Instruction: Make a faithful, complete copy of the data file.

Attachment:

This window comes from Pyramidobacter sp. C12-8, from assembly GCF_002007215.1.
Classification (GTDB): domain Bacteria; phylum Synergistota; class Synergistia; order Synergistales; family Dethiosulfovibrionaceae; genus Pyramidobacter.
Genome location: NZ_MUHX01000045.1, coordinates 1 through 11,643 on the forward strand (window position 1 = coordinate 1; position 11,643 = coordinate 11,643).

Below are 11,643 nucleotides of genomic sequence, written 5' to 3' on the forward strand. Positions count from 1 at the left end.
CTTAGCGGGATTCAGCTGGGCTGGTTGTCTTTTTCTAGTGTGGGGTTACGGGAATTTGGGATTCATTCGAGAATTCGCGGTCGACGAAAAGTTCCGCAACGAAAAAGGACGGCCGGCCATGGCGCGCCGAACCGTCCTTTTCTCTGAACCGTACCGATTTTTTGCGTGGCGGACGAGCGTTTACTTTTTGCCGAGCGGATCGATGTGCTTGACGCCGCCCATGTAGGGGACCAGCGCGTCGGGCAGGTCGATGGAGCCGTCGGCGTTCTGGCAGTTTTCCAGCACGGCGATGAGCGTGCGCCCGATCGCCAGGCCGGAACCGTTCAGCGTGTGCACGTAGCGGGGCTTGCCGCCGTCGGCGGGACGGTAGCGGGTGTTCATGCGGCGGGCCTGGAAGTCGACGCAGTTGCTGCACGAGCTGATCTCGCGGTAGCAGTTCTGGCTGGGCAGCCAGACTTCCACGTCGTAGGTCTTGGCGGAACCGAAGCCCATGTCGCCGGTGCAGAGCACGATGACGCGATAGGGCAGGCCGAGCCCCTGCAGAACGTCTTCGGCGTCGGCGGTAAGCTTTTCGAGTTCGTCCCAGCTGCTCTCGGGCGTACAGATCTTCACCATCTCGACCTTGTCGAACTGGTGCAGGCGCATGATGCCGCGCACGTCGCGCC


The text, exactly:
This window comes from Pyramidobacter sp. C12-8, from assembly GCF_002007215.1.
Classification (GTDB): domain Bacteria; phylum Synergistota; class Synergistia; order Synergistales; family Dethiosulfovibrionaceae; genus Pyramidobacter.
Genome location: NZ_MUHX01000045.1, coordinates 1 through 11,643 on the forward strand (window position 1 = coordinate 1; position 11,643 = coordinate 11,643).

Below are 11,643 nucleotides of genomic sequence, written 5' to 3' on the forward strand. Positions count from 1 at the left end.
CTTAGCGGGATTCAGCTGGGCTGGTTGTCTTTTTCTAGTGTGGGGTTACGGGAATTTGGGATTCATTCGAGAATTCGCGGTCGACGAAAAGTTCCGCAACGAAAAAGGACGGCCGGCCATGGCGCGCCGAACCGTCCTTTTCTCTGAACCGTACCGATTTTTTGCGTGGCGGACGAGCGTTTACTTTTTGCCGAGCGGATCGATGTGCTTGACGCCGCCCATGTAGGGGACCAGCGCGTCGGGCAGGTCGATGGAGCCGTCGGCGTTCTGGCAGTTTTCCAGCACGGCGATGAGCGTGCGCCCGATCGCCAGGCCGGAACCGTTCAGCGTGTGCACGTAGCGGGGCTTGCCGCCGTCGGCGGGACGGTAGCGGGTGTTCATGCGGCGGGCCTGGAAGTCGACGCAGTTGCTGCACGAGCTGATCTCGCGGTAGCAGTTCTGGCTGGGCAGCCAGACTTCCACGTCGTAGGTCTTGGCGGAACCGAAGCCCATGTCGCCGGTGCAGAGCACGATGACGCGATAGGGCAGGCCGAGCCCCTGCAGAACGTCTTCGGCGTCGGCGGTAAGCTTTTCGAGTTCGTCCCAGCTGCTCTCGGGCGTACAGATCTTCACCATCTCGACCTTGTCGAACTGGTGCAGGCGCATGATGCCGCGCACGTCGCGCC